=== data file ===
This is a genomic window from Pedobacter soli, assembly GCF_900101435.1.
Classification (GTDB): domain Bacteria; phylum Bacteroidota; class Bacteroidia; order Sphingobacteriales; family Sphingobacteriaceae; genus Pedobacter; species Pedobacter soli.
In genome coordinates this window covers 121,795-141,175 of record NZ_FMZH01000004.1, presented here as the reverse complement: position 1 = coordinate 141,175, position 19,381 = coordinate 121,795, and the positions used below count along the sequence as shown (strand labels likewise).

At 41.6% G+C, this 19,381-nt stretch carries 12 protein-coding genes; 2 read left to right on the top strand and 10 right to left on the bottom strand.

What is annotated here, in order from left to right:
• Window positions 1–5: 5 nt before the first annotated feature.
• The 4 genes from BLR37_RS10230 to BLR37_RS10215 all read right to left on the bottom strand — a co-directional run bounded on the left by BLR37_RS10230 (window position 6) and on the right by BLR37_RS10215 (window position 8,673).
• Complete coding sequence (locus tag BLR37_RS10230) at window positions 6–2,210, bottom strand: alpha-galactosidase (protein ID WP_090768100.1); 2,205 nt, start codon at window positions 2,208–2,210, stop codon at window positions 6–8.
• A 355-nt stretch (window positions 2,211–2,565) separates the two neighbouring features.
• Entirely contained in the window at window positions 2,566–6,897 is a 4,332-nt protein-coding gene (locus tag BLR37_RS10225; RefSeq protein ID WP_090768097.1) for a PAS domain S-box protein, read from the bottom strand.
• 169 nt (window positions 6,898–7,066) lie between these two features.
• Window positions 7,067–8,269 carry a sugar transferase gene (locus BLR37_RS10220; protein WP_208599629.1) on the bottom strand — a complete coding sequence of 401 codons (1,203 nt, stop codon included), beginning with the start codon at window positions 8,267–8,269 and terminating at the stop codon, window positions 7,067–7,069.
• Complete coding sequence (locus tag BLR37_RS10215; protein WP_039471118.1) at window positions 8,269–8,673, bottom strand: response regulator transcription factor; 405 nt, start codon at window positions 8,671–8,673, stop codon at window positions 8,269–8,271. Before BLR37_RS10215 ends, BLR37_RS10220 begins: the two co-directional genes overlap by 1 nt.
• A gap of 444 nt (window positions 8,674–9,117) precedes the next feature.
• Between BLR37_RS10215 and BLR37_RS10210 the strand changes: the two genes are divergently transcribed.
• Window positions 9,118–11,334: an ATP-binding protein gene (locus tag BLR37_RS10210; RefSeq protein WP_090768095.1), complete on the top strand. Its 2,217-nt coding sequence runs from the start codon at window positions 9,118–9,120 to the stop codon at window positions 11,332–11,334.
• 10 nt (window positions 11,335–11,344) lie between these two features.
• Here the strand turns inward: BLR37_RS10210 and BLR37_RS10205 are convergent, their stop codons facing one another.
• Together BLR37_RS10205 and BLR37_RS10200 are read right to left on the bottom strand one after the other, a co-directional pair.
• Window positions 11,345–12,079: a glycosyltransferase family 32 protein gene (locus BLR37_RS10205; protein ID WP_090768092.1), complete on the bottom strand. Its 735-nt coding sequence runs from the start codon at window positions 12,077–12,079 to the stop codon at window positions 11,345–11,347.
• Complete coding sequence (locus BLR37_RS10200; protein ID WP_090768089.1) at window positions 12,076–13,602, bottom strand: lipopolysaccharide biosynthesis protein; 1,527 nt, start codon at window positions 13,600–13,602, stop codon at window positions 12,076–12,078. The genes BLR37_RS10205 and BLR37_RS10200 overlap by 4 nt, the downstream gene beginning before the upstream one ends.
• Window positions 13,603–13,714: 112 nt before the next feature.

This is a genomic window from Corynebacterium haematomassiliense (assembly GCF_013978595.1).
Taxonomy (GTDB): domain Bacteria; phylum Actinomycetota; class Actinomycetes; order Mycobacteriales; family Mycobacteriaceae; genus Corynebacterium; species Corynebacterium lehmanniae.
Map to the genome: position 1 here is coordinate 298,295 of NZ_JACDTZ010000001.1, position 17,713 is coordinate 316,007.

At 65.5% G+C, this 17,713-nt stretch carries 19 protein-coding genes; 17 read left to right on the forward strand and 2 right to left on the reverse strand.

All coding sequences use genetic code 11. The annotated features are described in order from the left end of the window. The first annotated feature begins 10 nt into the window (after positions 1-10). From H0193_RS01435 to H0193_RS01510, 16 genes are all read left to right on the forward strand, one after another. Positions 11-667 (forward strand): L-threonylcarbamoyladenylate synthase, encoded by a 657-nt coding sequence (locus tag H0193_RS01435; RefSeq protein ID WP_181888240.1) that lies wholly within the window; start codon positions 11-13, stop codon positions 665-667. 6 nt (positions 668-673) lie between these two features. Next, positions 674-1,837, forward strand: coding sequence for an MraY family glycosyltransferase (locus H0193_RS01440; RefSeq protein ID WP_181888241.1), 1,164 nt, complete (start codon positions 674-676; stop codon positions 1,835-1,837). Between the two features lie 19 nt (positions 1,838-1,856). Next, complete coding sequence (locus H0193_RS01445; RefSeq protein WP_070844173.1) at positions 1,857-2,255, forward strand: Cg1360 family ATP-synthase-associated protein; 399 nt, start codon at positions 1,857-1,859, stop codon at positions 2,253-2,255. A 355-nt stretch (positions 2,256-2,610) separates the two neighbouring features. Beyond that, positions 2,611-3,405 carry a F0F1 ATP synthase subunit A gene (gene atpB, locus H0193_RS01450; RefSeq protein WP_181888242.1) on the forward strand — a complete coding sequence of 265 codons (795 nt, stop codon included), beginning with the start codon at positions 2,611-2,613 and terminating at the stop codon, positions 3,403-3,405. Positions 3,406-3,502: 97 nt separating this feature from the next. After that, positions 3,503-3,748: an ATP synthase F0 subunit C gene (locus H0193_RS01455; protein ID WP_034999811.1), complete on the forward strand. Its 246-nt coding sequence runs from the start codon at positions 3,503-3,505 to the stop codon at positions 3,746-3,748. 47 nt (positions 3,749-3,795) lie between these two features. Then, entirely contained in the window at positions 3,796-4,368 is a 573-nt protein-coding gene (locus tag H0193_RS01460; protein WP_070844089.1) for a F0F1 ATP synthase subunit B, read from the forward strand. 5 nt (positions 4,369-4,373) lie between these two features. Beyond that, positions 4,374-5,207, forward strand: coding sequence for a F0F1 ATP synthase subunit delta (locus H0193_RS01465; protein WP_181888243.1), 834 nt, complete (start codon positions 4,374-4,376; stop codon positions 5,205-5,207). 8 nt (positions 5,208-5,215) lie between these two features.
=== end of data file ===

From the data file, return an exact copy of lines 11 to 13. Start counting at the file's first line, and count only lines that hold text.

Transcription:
• 169 nt (window positions 6,898–7,066) lie between these two features.
• Window positions 7,067–8,269 carry a sugar transferase gene (locus BLR37_RS10220; protein WP_208599629.1) on the bottom strand — a complete coding sequence of 401 codons (1,203 nt, stop codon included), beginning with the start codon at window positions 8,267–8,269 and terminating at the stop codon, window positions 7,067–7,069.
• Complete coding sequence (locus tag BLR37_RS10215; protein WP_039471118.1) at window positions 8,269–8,673, bottom strand: response regulator transcription factor; 405 nt, start codon at window positions 8,671–8,673, stop codon at window positions 8,269–8,271. Before BLR37_RS10215 ends, BLR37_RS10220 begins: the two co-directional genes overlap by 1 nt.